supportive of growth in Canadian consumer spending as we head into 2011. Most notably, the
Canadian job market is still in rather good shape. The unemployment rate has dropped from the
cyclical high of 8.7 percent in August 2009 to 7.6 percent at present, and the economy has already
recouped all of the jobs lost during the recession.  The solid job market should continue to be
supportive of income growth, which in turn should help drive consumer spending. Still, we
suspect that the debt-fueled spending by Canadian consumer during the early stages of this
recovery has run it course. Debt repayment by Canadian households will likely act as a governor
restricting the pace of spending growth to less than 3 percent in the year ahead.

Growth in Business Investment Spending Should Offer Some Offset 
With slower growth in consumer spending and government stimulus winding down, a welcome
offset may come from a pick up in investment  spending in Canada’s business sector. The Ivey
purchasing manager index is notoriously choppy and the most recent reading suggests a slower
pace of expansion slipping from 70.3 in September to 56.7 in October. 3

Canadian factory sales jumped 1.7 percent in October, a larger gain than the consensus had
expected. Our positive outlook for healthy business sector spending is buttressed by the robust
3.0 percent gain in October factory orders. The  jump in orders brought the inventory-to-sales
ratio down to 1.33 from 1.35.  This ratio helps gauge the extent to which factories are deliberately
increasing inventories. The inventory-to-sales ratio rose in three out of the last four months
raising some concern that there was unintended inventory building in the industrial sector. The
decline in October diminishes those concerns somewhat.

Business fixed investment spending has expanded  at a pace of roughly 8 percent over the past
five quarters, and we see little reason why the business fixed investment spending would slow
significantly in the foreseeable future. In fact, spending could actually accelerate from here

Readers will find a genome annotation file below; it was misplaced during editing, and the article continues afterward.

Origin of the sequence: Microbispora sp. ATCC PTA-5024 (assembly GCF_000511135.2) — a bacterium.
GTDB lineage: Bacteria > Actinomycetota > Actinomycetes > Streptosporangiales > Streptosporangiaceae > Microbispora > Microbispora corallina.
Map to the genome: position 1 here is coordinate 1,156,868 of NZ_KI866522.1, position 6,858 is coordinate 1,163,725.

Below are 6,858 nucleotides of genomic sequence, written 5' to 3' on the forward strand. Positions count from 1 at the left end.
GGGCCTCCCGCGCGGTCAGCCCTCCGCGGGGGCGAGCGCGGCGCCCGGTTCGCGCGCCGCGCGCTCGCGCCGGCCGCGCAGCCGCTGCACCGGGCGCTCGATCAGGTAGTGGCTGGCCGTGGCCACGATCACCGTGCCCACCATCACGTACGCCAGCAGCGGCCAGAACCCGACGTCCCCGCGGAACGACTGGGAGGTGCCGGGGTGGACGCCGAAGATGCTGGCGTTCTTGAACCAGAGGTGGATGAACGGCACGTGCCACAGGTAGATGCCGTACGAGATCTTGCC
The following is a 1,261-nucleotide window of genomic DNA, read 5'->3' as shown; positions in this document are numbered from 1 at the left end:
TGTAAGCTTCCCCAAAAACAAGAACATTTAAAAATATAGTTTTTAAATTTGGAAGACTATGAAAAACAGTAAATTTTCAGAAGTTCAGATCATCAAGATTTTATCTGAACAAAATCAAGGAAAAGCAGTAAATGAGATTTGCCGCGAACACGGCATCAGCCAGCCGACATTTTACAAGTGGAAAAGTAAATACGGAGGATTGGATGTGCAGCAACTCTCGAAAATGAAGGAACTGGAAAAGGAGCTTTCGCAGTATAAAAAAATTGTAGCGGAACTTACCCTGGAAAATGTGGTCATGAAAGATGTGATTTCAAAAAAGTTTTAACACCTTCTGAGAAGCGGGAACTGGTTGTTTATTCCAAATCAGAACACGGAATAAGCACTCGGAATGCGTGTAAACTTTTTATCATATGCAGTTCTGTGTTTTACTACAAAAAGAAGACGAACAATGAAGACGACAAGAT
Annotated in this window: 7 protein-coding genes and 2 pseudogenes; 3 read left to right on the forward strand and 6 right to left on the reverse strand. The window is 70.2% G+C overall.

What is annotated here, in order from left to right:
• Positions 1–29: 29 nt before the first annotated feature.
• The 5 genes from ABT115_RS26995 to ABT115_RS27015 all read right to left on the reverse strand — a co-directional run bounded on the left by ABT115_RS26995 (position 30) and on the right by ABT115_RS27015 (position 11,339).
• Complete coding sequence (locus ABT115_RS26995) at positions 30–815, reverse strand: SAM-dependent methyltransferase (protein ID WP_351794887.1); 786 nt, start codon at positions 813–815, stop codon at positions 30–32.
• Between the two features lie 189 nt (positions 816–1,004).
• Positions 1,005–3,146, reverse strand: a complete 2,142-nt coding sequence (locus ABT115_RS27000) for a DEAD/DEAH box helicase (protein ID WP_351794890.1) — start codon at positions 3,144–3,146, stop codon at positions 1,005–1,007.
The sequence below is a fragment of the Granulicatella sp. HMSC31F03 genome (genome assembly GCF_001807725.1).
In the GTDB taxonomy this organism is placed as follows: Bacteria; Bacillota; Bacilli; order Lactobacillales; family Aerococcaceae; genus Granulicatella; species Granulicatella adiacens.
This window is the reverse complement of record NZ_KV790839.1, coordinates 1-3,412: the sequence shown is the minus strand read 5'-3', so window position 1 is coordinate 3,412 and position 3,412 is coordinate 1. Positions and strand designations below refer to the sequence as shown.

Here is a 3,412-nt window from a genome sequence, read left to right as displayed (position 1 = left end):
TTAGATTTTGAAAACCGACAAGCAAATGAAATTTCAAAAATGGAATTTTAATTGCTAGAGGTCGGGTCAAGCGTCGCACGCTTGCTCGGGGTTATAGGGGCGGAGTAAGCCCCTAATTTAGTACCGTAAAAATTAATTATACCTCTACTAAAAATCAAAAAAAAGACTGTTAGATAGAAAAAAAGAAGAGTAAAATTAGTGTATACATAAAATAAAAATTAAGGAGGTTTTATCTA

considering our outlook for an increase in exports to the United States. Historically, periods of
strong export growth are associated with a corresponding increase in business fixed investment

Inflation and the Bank of Canada 
The Bank of Canada (BoC), has been ahead of other G7 central banks regarding the removal of
monetary accommodation. Between June and September, the BoC raised the overnight rate from
25 basis points to 1.00 percent. However the BoC has been on hold the past two meetings as the
Canadian economy has been expanding at a slower rate each quarter this year. The BoC remains
the only central bank from a G7 economy to have raised rates in this cycle.

The policy challenge for the BoC occurs when inflation is rising but economic growth is slowing.
The BoC’s only objective is to keep the CPI inflation rate in a range of 1 percent to 3 percent.
Because policymakers thought that inflation could eventually breach the top end of the target
range, they felt compelled to raise rates this spring and summer even as the sovereign debt crisis
in Europe sparked concerns about a slower global recovery. Fortunately, the latest price data

suggest that inflation likely will remain within  the BoC’s target range. The Canadian consumer
price index rose just a tenth of a percent in November, slowing the year-over-year growth rate to
only 2.0 percent—smack dab in the middle of the BoC’s target range. Excluding food and energy
prices, core CPI was flat for the month and the year-over-year increase in core consumer prices
was only 1.4 percent. With an economic recovery that has been losing some momentum in recent
quarters, and the inflation rate within its target range, we expect the BoC to leave its policy rate at
the present level until its meeting in July 2011.  If inflation concerns remain essentially a nonissue, we could see the BoC remaining on hold even longer.

Canada entered the financial crisis on solid financial footing. The government was not running
large budget deficits, which allowed the Canadian government to deploy the Action Plan to
stimulate growth, and consumers were not highly  levered, which afforded them the wherewithal
to rapidly increase spending at the outset of this recovery. The result was a swift and full recovery
that outpaced the recoveries in other large, developed economies.

We are at a turning point in the economic cycle and the dynamics have changed. The boost to
growth from government spending has run its course. The consumer has become rather levered
over the past 18 months or so. We suspect that personal consumption expenditures will decelerate
somewhat in the year ahead as consumers increase saving rates and pay down debt.

On a positive note, continued solid growth in business fixed investment spending will help pick
up some of the slack from deceleration in consumer and government spending. We also expect
that the drag from net exports on overall GDP growth will dissipate in the quarters ahead. The
lion’s share of Canadian exports still goes to the United States. Although slow economic growth in
the United States helped to hold back Canadian export growth, the U.S. economy may prove to be
an asset once again as the U.S. recovery picks  up  momentum  in  2011. We  project  that  the
Canadian economy expanded roughly 3 percent  in 2010, and in 2011 we look for continued
growth on the order of 2.5 percent.
Full report: Shifting Drivers of Canadian Economic Growth